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Acoustic Oscillographs

Nature volume 78, page 69 (21 May 1908) | Download Citation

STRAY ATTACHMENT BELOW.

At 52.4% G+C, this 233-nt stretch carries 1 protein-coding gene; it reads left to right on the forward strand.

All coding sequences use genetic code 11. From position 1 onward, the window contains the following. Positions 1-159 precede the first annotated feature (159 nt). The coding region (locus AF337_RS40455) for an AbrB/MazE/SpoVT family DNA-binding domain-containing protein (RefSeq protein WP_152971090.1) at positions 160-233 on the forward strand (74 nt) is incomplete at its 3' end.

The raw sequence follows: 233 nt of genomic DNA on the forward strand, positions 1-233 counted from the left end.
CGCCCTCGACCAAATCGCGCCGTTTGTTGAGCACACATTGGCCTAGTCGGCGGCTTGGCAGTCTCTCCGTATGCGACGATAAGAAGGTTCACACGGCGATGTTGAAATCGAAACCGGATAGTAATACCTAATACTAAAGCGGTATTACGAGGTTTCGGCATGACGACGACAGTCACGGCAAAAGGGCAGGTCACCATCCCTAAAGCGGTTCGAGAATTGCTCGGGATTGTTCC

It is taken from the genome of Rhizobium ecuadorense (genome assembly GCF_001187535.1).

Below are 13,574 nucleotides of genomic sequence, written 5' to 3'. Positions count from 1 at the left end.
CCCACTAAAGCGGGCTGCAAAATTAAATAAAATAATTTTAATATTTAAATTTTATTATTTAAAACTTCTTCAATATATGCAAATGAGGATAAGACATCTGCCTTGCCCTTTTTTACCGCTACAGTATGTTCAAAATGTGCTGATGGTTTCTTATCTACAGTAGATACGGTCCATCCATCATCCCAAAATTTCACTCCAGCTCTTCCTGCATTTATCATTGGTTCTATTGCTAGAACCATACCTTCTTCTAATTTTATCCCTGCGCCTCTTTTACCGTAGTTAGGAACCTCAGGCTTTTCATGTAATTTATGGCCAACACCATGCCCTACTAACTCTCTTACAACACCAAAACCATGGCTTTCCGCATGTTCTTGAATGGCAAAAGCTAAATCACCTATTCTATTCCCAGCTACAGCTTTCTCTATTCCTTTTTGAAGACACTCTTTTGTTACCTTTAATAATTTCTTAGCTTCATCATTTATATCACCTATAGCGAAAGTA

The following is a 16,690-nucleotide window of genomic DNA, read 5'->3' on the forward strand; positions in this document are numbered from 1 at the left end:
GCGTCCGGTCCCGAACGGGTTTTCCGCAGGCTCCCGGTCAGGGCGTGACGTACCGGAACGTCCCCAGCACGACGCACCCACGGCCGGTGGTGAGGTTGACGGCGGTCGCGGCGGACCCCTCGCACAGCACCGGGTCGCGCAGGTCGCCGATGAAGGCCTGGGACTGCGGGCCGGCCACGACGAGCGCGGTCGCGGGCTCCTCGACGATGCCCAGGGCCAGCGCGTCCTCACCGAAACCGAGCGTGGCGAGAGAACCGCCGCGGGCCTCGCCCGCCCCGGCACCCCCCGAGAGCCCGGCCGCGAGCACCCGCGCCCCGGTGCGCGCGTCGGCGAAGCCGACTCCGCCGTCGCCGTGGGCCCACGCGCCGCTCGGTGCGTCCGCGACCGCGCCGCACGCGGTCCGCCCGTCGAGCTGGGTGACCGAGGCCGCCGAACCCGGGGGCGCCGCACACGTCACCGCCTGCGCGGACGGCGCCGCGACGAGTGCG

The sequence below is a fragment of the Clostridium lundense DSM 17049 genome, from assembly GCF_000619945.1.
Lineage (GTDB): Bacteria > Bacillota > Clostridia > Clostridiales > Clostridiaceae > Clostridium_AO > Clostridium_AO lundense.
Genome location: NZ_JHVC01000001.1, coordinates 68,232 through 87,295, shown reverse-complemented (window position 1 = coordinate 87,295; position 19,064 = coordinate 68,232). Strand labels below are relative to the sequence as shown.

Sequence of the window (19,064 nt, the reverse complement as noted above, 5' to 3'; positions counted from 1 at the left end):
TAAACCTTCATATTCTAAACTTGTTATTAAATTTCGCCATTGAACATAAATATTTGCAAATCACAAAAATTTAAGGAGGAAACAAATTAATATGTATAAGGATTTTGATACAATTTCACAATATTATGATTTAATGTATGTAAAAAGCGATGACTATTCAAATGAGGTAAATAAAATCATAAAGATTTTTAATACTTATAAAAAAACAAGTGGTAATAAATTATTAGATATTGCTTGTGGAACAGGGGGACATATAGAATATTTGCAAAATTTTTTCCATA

AN interesting addition to the phonograph or the gramophone has been designed and made by Mr. Bowron, of 57 Edgware Road. It is well known that the action of a gramophone depends on a spiral line cut in the record disc. When this line is examined with a magnifying glass, it is seen to consist of numerous small oscillatory curves; as the disc rotates the needle that follows these curves actuates a diaphragm, and thus the sounds are reproduced. In other words, the curve cut on the disc is a graph of the various sounds produced by the instrument. Several years ago Prof. Ewing studied the analysis of vowel sounds by examining the corresponding curves cut on a phonograph record. Mr. Bowron has undertaken the task o of reproducing on a large scale the curves to be found on a gramophone record: he has accomplished this by means of a small mirror, which is mounted so that it oscillates with the diaphragm of the instrument; a beam of light is reflected from this oscillating mirror and from another mirror which rotates uniformly, with the result that a luminous curve of about three feet amplitude can be thrown on a white screen, and so made visible to a large audience. The variations in this luminous curve can be watched while the corresponding sounds are heard; thus the nature of the oscillations produced in the course of a song or the peformance of an orchestra can be most instructively studied.

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